Image - Crossing Morecambe Bay

Goodbye Cedric and thank you

I have yet to do it but I will before ere long, I promise.

Do what…? I hear you ask. To walk across The Bay ’tis what. Aye, to walk across the sands of Morecambe Bay – the same bay I was talking about just the other day, you do remember don’t you? Anyway, I was talking about how the bay is a dangerous place, a place where you shouldn’t venture without an expert guide to lead you and to keep you safe from the perilous sands which have claimed many a life over the centuries. After all, this is the place where 23 un-licensed Chinese cockle pickers were drowned in 2004.

One such guide is Cedric Robinson.

Image of Cedric Robinson - Queen's Guide to the Sands

Cedric Robinson – Queen’s Guide to the Sands

Cedric knows the sands of Morecambe Bay and he knows them well. So he should for Cedric is a local lad, born just three miles or so from here over in the ancient village of Flookburgh. The village, so it is said, was established by Norse invaders far back in the mists of time – they must have liked these parts for they stayed awhile and called their settlement ‘Flugga’s Town’ from which the name Flookburgh is derived.

Fishing has played an important role in Flookburgh life over the years and plays a big part to this day. Cockle and shrimp fisherman still venture out on the sands of the bay but no longer do they use a horse and cart as they used to. Today the fisher folk use tractors to harvest the sands – beware though should you meet one of these tractors in the local lanes for they have no brakes, the salt from the sea has made them useless!

Image - Crossing the sands of Morecambe Bay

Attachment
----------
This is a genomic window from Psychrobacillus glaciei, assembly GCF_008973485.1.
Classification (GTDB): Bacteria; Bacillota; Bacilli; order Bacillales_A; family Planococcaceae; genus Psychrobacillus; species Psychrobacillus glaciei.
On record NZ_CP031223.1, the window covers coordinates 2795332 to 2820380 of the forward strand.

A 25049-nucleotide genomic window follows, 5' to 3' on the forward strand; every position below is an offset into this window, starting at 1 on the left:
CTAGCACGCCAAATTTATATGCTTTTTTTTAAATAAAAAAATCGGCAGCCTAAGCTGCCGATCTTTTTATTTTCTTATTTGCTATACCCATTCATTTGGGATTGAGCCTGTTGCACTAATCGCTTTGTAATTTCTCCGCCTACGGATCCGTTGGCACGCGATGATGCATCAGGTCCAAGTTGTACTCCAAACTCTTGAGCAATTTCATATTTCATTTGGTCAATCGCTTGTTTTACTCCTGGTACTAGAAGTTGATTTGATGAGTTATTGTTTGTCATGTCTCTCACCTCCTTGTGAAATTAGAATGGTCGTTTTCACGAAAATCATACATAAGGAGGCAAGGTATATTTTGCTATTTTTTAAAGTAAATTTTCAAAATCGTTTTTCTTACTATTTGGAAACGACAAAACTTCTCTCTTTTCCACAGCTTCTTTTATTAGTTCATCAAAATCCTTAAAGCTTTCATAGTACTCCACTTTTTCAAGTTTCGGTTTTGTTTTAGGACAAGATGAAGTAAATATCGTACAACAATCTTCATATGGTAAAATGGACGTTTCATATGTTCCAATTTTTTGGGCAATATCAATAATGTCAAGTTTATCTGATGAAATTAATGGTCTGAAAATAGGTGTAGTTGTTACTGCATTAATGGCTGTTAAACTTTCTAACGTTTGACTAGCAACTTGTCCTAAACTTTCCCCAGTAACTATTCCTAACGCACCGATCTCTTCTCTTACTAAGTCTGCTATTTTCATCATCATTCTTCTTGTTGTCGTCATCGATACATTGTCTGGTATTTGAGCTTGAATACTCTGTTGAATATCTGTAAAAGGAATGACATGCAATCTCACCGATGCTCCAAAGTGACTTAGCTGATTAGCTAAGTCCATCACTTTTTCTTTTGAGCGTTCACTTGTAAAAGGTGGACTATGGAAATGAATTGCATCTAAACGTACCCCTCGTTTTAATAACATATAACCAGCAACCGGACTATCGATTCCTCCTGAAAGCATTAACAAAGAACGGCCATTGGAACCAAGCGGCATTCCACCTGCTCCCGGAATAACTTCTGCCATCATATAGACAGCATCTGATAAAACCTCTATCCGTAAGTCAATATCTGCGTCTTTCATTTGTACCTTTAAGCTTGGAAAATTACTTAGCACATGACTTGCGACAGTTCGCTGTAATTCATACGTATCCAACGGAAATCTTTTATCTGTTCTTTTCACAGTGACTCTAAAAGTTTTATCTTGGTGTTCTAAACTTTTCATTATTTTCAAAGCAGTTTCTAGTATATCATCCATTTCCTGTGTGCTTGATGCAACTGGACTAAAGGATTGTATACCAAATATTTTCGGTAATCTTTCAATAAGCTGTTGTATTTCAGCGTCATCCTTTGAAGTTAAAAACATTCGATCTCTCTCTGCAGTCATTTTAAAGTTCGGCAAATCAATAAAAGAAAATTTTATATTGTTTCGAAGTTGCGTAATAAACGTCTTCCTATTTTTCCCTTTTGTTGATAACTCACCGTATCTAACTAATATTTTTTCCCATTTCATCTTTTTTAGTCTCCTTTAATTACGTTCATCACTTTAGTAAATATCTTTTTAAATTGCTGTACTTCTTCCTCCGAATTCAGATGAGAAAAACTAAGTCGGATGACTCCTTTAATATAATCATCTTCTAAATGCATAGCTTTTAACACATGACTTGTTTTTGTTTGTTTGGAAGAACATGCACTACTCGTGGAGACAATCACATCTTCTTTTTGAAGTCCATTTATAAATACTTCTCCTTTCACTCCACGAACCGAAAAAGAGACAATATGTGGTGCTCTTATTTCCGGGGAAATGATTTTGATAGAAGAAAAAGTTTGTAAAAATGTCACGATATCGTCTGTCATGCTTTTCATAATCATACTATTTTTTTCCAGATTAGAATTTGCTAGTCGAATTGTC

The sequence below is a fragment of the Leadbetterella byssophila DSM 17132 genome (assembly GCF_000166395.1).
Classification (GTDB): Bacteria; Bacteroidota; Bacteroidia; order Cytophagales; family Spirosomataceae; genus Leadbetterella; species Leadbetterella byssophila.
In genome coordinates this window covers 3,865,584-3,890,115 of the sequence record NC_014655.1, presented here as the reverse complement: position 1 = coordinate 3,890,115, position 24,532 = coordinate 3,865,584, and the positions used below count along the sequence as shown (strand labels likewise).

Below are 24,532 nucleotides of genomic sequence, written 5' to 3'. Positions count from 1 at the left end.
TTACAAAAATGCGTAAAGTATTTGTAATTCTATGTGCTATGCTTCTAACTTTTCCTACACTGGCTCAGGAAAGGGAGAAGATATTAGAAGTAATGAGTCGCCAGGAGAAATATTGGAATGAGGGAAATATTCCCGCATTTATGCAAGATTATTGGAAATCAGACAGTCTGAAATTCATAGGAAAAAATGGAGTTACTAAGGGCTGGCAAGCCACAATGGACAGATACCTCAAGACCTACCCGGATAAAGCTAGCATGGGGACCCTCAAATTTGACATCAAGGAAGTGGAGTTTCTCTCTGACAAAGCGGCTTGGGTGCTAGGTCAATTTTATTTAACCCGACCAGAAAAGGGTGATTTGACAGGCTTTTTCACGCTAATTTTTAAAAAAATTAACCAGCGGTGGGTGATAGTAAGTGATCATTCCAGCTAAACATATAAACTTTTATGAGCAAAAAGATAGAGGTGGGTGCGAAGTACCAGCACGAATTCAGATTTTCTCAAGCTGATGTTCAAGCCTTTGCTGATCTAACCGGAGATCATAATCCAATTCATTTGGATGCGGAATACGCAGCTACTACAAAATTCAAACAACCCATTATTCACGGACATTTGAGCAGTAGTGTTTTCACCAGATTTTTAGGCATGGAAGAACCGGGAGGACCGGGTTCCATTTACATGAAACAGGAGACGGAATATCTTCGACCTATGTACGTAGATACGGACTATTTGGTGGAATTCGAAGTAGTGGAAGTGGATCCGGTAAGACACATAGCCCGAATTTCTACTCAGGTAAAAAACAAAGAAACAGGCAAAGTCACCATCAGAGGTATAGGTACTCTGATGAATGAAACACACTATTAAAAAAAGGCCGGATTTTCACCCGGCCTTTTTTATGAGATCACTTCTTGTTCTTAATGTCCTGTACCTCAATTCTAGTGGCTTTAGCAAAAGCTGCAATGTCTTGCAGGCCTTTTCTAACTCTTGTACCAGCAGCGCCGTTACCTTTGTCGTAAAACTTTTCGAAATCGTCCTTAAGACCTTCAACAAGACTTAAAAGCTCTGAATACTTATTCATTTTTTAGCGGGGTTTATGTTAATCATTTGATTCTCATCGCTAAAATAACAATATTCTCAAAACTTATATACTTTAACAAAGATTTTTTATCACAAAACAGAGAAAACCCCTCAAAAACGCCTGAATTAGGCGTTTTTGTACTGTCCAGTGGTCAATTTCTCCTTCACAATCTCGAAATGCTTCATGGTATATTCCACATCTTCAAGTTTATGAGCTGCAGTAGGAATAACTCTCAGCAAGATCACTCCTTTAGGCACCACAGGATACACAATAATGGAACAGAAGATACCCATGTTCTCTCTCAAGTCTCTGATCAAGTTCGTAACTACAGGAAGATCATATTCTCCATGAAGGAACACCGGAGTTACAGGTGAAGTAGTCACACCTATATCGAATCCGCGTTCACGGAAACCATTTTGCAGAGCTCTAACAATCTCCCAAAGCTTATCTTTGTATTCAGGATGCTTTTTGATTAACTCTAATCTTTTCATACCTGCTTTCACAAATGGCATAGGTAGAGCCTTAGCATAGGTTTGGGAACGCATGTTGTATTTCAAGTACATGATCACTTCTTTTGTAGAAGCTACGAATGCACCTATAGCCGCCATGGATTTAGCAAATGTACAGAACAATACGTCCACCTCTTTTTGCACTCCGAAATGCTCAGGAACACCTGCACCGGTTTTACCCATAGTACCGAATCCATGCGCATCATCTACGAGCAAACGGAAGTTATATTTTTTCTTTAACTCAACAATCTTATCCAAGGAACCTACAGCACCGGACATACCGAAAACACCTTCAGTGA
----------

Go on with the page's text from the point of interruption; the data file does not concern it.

Crossing the sands of Morecambe Bay

The fishermen know the sands, they know how they shift, they know how to spot the quicksands, they know the tides and they know the channels which change from day to day. Cedric was once one such fisherman and that is one reason why he was appointed Queen’s Guide to the Sands in the early 1960’s.

The Queen’s Guide to the Sands is the royally appointed guide to crossing the dangerous sands of the bay. Cedric became the 25th guide in 1963 and is paid a salary of £15 a year! Luckily, the holder of the post also has the use of the 700-year-old Guide’s Cottage at nearby Kents Bank, which is owned by the Crown. There has been a Royal Guide keeping watch over the sands for almost 500 years.

Until the building of the railway in 1857, the cross sands route had been a major transport route in the area, with Guides appointed royally since the 16th century. Before that, the monks of Furness at Cartmel Priory had provided guides for crossing the sands. In modern times a crossing of the sands has become a popular challenge walk for charity fundraisers, with Cedric often leading groups of up to 500 people.

Time passes and after 56 years Cedric has decided to retire. After leading more than 500,000 people safely across the sands Cedric is passing his whistle and his stick on to a new Guide, a younger Guide. We need not worry though for the Queen has appointed another local lad, Michael Wilson. Like Cedric, Michael is from Flookburgh, like Cedric, Michael is a shrimper and like Cedric, Michael knows the sands and knows them well. For a while, the sands of the bay will be doubly safe for Cedric will be around for a little while, keeping his keen eye on Michael and making sure that, if we care to venture on the sands, we can do it safely and live to tell the tale of the day we crossed what some say is ‘the most dangerous highway in Britain’.

So, I say again, ‘Goodbye Cedric and thank you’.

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